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New Background Processes in Oracle Database 11g

Oracle Database 11g introduced 56 new background processes.

The following post based on the Oracle Database 11g and briefly describes some important processes.

These processes are mandatory and can be found in all typical database environment.

    • PMON – Process Monitor
    • Recover failed user process, Releasing resource, Rollback uncommitted Transaction

    • SMON – System Monitor
    • Instance recovery, Cleans and releases temporary segments

    • LGWR – Log Writer (Redo etc.)
    • Writes redo entries from redo log buffer to disk (Redo log file)

    • CKPT – Checkpoint
    • Ensures data consistency and easy database recovery in case of crash by sychronizing all the data file headers and control files with recent checkpoint information.

    • DBW0…j – DB Writer
    • Flushing or writing modified dirty data (buffers) from database buffer cache to disks (datafiles). You can configure addition DB writer processes (up to 20) from DBW0-DBW9 and DBWa through DBWj.

    • RECO – Distributed Recovery
    • Recoverer is responsible for recovering failed distributed transactions in a distributed database.

    • MMON & MMNL – Manageability Monitor and Manageability Monitor Lite
    • MMON performs tasks related to AWR such as taking snapshots, capturing statistics value for recently modified SQL objects and writes when a metric violates its threshold value.
      MMNL writes statistics from the Active Session History (ASH) buffer in the SGA to disk. MMNL writes to disk when the ASH buffer is full.

    • DIAG – Diagnostic Capture
    • Prior to Oracle database 11g, DIAG was used in RAC environmnent. Monitors overall health of the instance and performs diagnostic dumps requested by other processes and dumps triggered by process or instance termination.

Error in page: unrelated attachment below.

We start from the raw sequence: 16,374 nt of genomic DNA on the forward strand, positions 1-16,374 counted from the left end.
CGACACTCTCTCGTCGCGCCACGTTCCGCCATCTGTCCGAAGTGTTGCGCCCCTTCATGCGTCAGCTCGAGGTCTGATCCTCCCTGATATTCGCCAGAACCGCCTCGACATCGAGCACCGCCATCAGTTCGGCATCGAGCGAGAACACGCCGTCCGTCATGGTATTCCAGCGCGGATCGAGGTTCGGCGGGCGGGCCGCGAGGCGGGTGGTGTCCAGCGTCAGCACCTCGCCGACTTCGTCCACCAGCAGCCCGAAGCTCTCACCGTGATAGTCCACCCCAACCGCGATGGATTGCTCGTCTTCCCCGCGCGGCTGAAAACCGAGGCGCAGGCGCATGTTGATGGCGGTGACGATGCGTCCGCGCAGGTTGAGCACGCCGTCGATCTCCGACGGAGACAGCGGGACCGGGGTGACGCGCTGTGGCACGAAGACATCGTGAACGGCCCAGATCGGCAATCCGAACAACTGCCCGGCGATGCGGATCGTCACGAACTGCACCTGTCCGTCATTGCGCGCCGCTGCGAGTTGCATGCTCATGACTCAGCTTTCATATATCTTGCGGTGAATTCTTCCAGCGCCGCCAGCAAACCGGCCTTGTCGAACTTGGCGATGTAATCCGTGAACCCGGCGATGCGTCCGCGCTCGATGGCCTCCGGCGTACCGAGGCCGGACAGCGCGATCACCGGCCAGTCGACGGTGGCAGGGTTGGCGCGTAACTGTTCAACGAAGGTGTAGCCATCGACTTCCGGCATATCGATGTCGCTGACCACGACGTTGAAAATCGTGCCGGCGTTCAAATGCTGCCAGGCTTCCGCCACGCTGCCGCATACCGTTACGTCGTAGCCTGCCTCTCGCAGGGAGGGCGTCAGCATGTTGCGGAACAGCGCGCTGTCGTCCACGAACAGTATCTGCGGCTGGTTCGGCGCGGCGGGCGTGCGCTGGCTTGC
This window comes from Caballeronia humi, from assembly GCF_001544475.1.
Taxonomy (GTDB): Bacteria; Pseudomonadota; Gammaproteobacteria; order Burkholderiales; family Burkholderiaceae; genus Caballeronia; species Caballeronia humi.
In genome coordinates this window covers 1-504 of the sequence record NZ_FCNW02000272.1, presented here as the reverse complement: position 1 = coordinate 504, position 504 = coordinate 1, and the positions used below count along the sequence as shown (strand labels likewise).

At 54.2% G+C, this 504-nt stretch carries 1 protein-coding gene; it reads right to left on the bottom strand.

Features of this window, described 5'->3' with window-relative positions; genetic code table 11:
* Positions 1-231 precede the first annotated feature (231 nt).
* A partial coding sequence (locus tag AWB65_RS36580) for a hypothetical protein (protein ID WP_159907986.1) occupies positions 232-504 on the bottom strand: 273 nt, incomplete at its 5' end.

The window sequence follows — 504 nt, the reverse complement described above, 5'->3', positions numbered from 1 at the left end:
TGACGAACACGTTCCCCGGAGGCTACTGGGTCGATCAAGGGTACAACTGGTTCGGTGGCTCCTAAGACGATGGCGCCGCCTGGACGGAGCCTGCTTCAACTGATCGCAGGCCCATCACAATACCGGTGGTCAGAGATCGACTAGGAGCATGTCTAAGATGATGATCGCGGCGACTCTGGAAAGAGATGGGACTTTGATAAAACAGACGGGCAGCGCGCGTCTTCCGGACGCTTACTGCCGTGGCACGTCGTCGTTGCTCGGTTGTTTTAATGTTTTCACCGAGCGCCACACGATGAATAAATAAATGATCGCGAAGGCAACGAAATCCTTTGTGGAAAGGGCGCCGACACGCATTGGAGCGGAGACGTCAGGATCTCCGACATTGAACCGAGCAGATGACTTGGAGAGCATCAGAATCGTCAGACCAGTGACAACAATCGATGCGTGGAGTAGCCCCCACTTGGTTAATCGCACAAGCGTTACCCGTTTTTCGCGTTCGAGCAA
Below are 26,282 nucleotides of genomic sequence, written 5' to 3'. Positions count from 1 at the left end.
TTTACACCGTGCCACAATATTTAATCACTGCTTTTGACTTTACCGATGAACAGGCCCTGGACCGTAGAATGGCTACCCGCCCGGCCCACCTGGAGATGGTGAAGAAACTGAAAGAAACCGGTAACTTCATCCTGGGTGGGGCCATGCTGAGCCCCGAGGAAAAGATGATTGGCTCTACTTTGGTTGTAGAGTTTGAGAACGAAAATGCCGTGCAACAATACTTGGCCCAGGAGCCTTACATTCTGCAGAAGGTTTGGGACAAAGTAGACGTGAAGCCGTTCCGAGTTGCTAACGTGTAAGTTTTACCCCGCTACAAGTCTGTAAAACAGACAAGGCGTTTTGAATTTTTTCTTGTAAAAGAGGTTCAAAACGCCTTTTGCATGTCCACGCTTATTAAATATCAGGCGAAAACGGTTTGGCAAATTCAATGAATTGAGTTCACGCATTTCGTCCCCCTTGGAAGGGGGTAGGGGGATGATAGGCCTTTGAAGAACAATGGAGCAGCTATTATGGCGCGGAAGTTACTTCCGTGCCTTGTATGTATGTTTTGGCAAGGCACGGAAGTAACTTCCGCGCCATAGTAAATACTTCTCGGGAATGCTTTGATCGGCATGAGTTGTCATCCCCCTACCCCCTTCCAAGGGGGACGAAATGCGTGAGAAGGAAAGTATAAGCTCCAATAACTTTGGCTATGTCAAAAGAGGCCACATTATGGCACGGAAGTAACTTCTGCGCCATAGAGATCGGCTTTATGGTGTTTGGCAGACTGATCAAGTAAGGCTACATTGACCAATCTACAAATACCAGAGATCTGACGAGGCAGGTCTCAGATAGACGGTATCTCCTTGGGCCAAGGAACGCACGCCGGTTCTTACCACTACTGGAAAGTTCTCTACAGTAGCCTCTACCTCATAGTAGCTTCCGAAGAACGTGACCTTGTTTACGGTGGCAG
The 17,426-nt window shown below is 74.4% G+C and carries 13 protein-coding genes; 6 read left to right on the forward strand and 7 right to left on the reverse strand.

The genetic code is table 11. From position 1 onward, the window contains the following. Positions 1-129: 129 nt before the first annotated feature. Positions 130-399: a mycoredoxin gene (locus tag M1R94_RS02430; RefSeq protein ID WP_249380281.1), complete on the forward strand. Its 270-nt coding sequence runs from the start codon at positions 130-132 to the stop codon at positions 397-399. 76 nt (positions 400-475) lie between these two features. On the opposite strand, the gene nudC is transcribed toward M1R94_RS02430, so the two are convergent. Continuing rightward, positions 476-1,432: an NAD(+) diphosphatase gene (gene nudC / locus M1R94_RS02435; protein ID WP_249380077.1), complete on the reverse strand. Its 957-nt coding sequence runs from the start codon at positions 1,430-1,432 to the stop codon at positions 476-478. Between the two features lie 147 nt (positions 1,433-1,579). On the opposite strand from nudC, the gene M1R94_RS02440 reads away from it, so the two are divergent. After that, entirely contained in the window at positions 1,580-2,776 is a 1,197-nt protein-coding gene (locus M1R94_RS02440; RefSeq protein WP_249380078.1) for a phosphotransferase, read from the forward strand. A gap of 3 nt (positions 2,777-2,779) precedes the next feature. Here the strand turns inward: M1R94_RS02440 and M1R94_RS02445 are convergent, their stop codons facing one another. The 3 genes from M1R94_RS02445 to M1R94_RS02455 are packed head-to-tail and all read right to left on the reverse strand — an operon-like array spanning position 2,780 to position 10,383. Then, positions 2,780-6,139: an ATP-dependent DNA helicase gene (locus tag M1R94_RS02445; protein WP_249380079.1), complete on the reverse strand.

Followings are optional and used by specific database feature.

    • ARCn – Archiver Process
    • Responsible for copying online redo log to archival storage before being reused. Runs only when database is in Archivelog Mode.

    • CJQ0 – Job Queue Coordinator Process
    • Job Queue coordinator is responsible for managing scheduled job processes within the database.

    • Dnnn – Dispatcher Process
    • Performs network communication in the shared server architecture

    • MMAN – Memory Manager
    • Responsible for managing instance memory based on the workloads.

    • PSP0 – Process Spawner Process
    • Spawns Oracle background processes whenever needed.

    • QMNC – AQ (Advanced Queuing) Coordinator Process
    • Facilitating various background activities required by AQ and Oracle Streams.

These are introduced in Oracle Database 11g. The first three is mandatory and others could be running depending upon the features being used.

    • DIA0 – Diagnostic
    • Responsible for detecting hangs and resolving deadlocks

    • GEN0 – General Task Execution Process
    • performs required tasks including SQL and DML

    • VKTM – Virtual Keeper of TiMe Process
    • Responsible for providing a wall-clock time (updated every second) and reference-time counter (updated every 20 ms) and available only when running at elevated priority.

    • DBRM – DataBase Resource Manager
    • Performs resource manager tasks setting resource plans.

    • FBDA – Flashback Data Archiver Process
    • Archives historical rows for tracked tables into flashback data archives and manages archive space, organization, and retention

    • SMCO – Space Management Coordinator
    • Coordinates the execution of various space management tasks

    • Wnnn – Space Management Slaves
    • Performs various background space management tasks, including proactive space allocation and space reclamation

    • RCBG – Result Cache BackGround
    • Handles result cache messages.

    • VKRM – Virtual Scheduler for Resource Manager Process
    • Schedules Resource Manager Activity. Serves as centralized scheduler for Resource Manager activity. VKRM manages the CPU scheduling for all managed Oracle processes.

More description about all these processes can be found in Oracle Database Reference 11g Reference – Appendix F



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